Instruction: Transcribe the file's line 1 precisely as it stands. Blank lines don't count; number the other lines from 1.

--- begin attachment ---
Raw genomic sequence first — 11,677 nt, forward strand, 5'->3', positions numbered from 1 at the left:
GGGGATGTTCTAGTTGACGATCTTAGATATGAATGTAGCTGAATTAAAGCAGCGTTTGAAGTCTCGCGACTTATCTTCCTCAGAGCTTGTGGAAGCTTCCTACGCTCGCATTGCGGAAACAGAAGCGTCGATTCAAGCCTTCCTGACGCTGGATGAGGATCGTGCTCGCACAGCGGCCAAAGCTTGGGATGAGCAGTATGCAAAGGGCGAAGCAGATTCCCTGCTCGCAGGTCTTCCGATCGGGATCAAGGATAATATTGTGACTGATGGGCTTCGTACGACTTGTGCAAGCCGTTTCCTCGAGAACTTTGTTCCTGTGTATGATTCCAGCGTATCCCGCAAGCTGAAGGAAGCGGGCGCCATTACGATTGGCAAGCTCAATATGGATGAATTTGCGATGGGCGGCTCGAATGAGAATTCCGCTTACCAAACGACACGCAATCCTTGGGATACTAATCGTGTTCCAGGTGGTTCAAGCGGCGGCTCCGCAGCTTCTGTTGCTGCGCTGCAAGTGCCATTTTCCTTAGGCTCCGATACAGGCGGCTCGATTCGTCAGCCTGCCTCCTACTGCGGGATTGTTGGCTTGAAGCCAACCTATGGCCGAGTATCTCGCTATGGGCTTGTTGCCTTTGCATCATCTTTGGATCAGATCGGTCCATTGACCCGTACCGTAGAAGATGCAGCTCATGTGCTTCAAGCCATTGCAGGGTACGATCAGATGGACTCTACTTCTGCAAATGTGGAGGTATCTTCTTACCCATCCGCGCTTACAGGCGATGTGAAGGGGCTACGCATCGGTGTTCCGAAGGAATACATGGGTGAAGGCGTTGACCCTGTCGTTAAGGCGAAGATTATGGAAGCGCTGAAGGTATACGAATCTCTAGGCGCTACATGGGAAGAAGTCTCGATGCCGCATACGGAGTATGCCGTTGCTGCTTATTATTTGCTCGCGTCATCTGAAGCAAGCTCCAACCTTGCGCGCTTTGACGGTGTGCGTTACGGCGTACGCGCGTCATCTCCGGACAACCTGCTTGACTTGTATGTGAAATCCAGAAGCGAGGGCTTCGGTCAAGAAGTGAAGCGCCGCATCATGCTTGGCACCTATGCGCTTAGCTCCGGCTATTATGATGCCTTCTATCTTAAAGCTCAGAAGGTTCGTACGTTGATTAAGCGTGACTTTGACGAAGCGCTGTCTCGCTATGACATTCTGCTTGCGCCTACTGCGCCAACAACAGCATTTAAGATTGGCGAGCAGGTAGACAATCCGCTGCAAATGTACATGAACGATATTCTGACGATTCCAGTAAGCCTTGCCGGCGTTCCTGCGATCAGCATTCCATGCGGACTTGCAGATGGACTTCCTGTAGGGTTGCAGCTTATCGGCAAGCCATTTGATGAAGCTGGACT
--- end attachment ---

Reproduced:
Raw genomic sequence first — 11,677 nt, forward strand, 5'->3', positions numbered from 1 at the left: